The pump and dump fraud took hundreds of thousands of dollars from online investors.
The U.S. Securities and Exchange Commission has filed civil charges against three Indian nationals indicted in the hacking of online brokerage accounts to manipulate the prices of at least 14 securities.
The civil charges were filed against Jaisankar Marimuthu, Chockalingam Ramanathan and Thirugnanam Ramanathan and seek civil penalties, the yielding of all illegal proceeds from the scheme, as well as preliminary and permanent injunction relief.
The trio face a 23-count indictment unsealed March 12 in federal court in Nebraska featuring charges of conspiracy, computer fraud aggravated identity theft and other charges.
The indictment is the result of an investigation by the Federal Bureau of Investigation, the U.S. Attorneys Office for the District of Nebraska, and the Computer Crimes and Intellectual Property and Fraud Sections of the Criminal Division of the United States Department of Justice.
"Hackers who prey on American investorsno matter what continent theyre operating fromare meeting their match with powerful adversaries in the Department of Justice and the Securities and Exchange Commission. We will go anywhere on Earth to stop these thieves and hold them accountable," said SEC Chairman Christopher Cox, in a statement.
According to the commissions complaint, the trio allegedly repeatedly hijacked the online brokerage accounts of unwitting investors using stolen user names and passwords between July and November 2006.
Before hacking the accounts, the defendants acquired positions in the securities of at least 14 securities, authorities said.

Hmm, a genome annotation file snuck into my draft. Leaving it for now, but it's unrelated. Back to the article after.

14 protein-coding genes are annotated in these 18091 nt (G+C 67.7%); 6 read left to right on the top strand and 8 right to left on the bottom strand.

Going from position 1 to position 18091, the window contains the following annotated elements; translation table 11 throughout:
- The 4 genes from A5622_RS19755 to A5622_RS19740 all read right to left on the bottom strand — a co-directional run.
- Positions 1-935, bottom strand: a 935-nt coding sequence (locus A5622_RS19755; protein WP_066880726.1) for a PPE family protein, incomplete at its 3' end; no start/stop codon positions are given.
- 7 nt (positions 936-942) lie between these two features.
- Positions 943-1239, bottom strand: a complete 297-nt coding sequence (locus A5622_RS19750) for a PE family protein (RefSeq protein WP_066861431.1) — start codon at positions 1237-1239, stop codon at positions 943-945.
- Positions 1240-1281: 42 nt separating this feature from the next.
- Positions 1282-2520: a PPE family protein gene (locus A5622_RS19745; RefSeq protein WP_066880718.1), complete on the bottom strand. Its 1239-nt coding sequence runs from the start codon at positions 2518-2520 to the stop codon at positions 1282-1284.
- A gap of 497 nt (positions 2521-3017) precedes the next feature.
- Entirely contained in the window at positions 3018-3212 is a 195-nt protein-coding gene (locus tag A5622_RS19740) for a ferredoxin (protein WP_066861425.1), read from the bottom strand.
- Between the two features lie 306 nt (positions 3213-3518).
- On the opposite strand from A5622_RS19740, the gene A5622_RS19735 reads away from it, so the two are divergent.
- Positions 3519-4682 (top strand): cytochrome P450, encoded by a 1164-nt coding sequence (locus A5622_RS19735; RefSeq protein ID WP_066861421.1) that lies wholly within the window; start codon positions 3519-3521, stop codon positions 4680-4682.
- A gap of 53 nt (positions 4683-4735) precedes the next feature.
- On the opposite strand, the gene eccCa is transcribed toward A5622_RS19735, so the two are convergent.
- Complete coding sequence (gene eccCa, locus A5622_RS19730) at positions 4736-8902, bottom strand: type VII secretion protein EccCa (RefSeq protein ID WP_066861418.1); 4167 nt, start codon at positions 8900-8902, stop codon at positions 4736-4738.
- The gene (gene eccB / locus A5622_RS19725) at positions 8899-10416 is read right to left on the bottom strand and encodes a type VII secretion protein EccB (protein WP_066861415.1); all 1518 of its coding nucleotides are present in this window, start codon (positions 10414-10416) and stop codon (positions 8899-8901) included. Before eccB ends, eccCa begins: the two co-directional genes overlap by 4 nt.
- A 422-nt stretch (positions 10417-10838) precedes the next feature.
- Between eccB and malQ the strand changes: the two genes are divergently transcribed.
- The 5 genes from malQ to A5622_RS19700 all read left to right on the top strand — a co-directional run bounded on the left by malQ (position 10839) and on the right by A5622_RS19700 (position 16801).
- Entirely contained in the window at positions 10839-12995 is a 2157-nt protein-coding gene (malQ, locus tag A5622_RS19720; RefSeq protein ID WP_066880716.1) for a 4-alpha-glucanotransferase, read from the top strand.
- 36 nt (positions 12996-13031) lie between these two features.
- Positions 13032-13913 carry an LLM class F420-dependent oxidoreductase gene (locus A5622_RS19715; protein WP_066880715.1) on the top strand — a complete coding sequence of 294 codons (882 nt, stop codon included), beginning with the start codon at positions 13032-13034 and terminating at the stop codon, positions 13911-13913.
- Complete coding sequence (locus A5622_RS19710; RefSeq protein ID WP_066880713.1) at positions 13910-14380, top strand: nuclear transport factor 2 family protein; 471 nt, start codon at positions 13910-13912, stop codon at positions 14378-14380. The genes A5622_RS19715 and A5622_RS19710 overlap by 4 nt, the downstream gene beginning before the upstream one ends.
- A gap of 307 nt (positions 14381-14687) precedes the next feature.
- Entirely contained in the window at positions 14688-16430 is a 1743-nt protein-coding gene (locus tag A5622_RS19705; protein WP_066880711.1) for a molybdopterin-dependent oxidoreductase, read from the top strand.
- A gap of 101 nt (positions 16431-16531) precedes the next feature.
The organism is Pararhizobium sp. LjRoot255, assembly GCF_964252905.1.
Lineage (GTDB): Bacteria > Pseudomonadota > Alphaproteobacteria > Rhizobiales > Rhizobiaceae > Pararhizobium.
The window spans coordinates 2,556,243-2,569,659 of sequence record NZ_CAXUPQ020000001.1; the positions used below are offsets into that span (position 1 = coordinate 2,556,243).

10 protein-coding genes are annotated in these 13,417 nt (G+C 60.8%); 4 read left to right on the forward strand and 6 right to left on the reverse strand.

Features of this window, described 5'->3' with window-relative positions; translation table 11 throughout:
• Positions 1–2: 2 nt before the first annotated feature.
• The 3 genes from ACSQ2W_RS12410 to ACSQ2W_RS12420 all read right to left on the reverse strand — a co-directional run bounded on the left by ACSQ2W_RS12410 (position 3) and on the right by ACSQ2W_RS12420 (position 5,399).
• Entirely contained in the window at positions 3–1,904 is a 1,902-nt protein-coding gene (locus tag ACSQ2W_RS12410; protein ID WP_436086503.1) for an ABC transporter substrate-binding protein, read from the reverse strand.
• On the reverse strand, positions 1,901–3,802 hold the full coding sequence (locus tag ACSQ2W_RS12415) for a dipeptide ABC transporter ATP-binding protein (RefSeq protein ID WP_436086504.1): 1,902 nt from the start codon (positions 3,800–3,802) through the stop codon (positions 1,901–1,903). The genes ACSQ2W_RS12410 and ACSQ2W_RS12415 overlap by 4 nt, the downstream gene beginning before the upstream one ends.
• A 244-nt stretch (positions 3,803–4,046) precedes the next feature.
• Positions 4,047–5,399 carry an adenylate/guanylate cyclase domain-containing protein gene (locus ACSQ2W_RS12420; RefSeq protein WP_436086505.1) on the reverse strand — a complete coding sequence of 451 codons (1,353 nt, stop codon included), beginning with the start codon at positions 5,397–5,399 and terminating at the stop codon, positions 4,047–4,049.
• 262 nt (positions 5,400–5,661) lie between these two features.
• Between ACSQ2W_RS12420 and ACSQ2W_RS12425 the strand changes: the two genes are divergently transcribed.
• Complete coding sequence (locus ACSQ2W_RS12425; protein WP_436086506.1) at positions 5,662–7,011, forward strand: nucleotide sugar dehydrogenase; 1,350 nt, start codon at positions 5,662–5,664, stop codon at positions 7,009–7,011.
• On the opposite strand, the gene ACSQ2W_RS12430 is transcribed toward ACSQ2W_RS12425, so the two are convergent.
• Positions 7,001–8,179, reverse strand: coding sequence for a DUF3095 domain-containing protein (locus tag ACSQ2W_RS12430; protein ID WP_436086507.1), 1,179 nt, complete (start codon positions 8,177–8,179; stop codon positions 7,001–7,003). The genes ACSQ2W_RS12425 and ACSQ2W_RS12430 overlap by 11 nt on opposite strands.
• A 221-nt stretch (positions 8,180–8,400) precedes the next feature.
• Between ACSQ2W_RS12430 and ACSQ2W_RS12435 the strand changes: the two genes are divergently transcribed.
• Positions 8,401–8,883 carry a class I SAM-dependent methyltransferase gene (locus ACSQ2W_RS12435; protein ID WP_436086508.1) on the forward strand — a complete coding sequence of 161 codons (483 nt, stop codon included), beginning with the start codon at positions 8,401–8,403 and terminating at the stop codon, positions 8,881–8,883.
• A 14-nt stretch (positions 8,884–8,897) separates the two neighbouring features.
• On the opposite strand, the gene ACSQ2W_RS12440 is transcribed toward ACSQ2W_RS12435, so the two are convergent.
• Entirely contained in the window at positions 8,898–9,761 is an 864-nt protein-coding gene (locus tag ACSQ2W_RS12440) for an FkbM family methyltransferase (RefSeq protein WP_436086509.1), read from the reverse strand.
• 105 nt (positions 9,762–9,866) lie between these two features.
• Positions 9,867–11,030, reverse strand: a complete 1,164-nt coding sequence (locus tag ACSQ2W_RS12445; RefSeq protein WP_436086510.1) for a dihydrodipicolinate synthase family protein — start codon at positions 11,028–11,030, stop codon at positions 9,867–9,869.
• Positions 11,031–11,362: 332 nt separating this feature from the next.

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The three then used the victims own accounts and funds to make unauthorized buy orders at above-market prices and then sold positions held in their own accounts at the artificially inflated prices, authorities alleged.
"It is particularly troubling that, aside from profiting from their scheme, the defendants caused over $875,000 in damage to the brokerage firms whose customers accounts were compromised," said Linda Thomsen, director of the SECs Division of Enforcement.
Click here to read more about the SECs efforts against suspected spammers.
The three are also accused of opening new online brokerage accounts using stolen personal information, and then funded these accounts using hundreds of thousands of dollars taken from the account holders actual bank accounts.
It is unclear at this point just how the three allegedly got their hands on the stolen personal information.
John Reed Stark, chief of the SECs Office of Internet Enforcement, said in an interview with eWEEK that the suspects have not been interviewed yet by investigators involved in the case. He speculated the trio could have used keylogging programs or purchased the information from people selling stolen data.
Authorities said Marimuthu was picked up by police in Hong Kong on Dec. 20, 2006, on similar charges of computer fraud, money laundering and possession of equipment to make a false instrument.
Thirugnanam Ramanathan was arrested by authorities in Hong Kong on Jan.26, 2007, pursuant to a U.S. provisional arrest warrant.
Chockalingam Ramanathan is at large. The government will seek the extradition of the arrested defendants to face charges in Nebraska, authorities said.
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